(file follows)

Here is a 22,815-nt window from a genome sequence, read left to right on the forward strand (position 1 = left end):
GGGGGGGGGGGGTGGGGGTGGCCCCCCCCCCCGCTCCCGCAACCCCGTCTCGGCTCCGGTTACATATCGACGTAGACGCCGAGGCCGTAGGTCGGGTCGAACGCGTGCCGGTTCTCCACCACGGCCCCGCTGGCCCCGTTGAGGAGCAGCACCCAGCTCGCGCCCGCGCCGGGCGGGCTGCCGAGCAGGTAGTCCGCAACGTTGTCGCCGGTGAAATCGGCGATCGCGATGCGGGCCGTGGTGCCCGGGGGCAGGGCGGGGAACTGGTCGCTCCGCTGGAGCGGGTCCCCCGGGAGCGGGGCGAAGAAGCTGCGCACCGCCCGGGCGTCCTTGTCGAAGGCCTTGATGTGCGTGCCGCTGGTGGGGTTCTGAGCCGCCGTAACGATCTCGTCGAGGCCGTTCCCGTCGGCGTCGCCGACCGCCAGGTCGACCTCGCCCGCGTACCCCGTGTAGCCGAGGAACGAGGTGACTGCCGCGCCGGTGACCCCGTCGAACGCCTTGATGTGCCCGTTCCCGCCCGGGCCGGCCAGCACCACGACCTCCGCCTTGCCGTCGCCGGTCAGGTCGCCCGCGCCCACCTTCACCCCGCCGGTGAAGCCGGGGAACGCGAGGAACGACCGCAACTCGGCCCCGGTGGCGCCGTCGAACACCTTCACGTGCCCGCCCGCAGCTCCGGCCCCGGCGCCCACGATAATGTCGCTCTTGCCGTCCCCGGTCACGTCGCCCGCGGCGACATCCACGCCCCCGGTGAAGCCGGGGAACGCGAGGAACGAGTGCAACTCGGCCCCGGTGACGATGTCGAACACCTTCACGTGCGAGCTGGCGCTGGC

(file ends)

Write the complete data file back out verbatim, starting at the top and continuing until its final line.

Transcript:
Here is a 22,815-nt window from a genome sequence, read left to right on the forward strand (position 1 = left end):
GGGGGGGGGGGGTGGGGGTGGCCCCCCCCCCCGCTCCCGCAACCCCGTCTCGGCTCCGGTTACATATCGACGTAGACGCCGAGGCCGTAGGTCGGGTCGAACGCGTGCCGGTTCTCCACCACGGCCCCGCTGGCCCCGTTGAGGAGCAGCACCCAGCTCGCGCCCGCGCCGGGCGGGCTGCCGAGCAGGTAGTCCGCAACGTTGTCGCCGGTGAAATCGGCGATCGCGATGCGGGCCGTGGTGCCCGGGGGCAGGGCGGGGAACTGGTCGCTCCGCTGGAGCGGGTCCCCCGGGAGCGGGGCGAAGAAGCTGCGCACCGCCCGGGCGTCCTTGTCGAAGGCCTTGATGTGCGTGCCGCTGGTGGGGTTCTGAGCCGCCGTAACGATCTCGTCGAGGCCGTTCCCGTCGGCGTCGCCGACCGCCAGGTCGACCTCGCCCGCGTACCCCGTGTAGCCGAGGAACGAGGTGACTGCCGCGCCGGTGACCCCGTCGAACGCCTTGATGTGCCCGTTCCCGCCCGGGCCGGCCAGCACCACGACCTCCGCCTTGCCGTCGCCGGTCAGGTCGCCCGCGCCCACCTTCACCCCGCCGGTGAAGCCGGGGAACGCGAGGAACGACCGCAACTCGGCCCCGGTGGCGCCGTCGAACACCTTCACGTGCCCGCCCGCAGCTCCGGCCCCGGCGCCCACGATAATGTCGCTCTTGCCGTCCCCGGTCACGTCGCCCGCGGCGACATCCACGCCCCCGGTGAAGCCGGGGAACGCGAGGAACGAGTGCAACTCGGCCCCGGTGACGATGTCGAACACCTTCACGTGCGAGCTGGCGCTGGC